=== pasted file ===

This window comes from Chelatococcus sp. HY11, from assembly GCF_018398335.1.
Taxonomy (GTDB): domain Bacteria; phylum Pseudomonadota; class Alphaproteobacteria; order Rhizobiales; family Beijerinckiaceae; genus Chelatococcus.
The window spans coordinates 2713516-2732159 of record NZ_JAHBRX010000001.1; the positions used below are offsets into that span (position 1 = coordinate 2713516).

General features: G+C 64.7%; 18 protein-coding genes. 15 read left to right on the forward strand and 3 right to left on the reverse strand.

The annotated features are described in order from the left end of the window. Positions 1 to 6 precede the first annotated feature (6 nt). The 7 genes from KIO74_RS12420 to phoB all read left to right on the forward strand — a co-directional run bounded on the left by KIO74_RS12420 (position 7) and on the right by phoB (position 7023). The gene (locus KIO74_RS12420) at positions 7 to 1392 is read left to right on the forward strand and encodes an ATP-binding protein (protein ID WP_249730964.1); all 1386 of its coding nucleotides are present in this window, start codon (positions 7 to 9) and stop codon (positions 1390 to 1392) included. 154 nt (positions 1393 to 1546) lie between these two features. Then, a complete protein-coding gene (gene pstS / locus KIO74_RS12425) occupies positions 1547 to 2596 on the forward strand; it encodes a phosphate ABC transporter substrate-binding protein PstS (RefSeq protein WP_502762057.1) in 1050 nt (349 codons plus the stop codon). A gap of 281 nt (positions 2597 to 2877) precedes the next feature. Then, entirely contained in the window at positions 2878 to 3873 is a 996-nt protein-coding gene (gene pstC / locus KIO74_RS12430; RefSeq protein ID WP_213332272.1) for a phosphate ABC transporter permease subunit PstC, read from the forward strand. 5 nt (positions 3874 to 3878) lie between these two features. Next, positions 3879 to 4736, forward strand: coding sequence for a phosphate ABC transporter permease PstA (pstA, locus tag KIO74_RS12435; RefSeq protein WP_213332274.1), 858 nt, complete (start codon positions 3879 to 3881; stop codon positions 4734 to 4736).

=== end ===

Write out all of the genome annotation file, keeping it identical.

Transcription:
This window comes from Chelatococcus sp. HY11, from assembly GCF_018398335.1.
Taxonomy (GTDB): domain Bacteria; phylum Pseudomonadota; class Alphaproteobacteria; order Rhizobiales; family Beijerinckiaceae; genus Chelatococcus.
The window spans coordinates 2713516-2732159 of record NZ_JAHBRX010000001.1; the positions used below are offsets into that span (position 1 = coordinate 2713516).

General features: G+C 64.7%; 18 protein-coding genes. 15 read left to right on the forward strand and 3 right to left on the reverse strand.

The annotated features are described in order from the left end of the window. Positions 1 to 6 precede the first annotated feature (6 nt). The 7 genes from KIO74_RS12420 to phoB all read left to right on the forward strand — a co-directional run bounded on the left by KIO74_RS12420 (position 7) and on the right by phoB (position 7023). The gene (locus KIO74_RS12420) at positions 7 to 1392 is read left to right on the forward strand and encodes an ATP-binding protein (protein ID WP_249730964.1); all 1386 of its coding nucleotides are present in this window, start codon (positions 7 to 9) and stop codon (positions 1390 to 1392) included. 154 nt (positions 1393 to 1546) lie between these two features. Then, a complete protein-coding gene (gene pstS / locus KIO74_RS12425) occupies positions 1547 to 2596 on the forward strand; it encodes a phosphate ABC transporter substrate-binding protein PstS (RefSeq protein WP_502762057.1) in 1050 nt (349 codons plus the stop codon). A gap of 281 nt (positions 2597 to 2877) precedes the next feature. Then, entirely contained in the window at positions 2878 to 3873 is a 996-nt protein-coding gene (gene pstC / locus KIO74_RS12430; RefSeq protein ID WP_213332272.1) for a phosphate ABC transporter permease subunit PstC, read from the forward strand. 5 nt (positions 3874 to 3878) lie between these two features. Next, positions 3879 to 4736, forward strand: coding sequence for a phosphate ABC transporter permease PstA (pstA, locus tag KIO74_RS12435; RefSeq protein WP_213332274.1), 858 nt, complete (start codon positions 3879 to 3881; stop codon positions 4734 to 4736).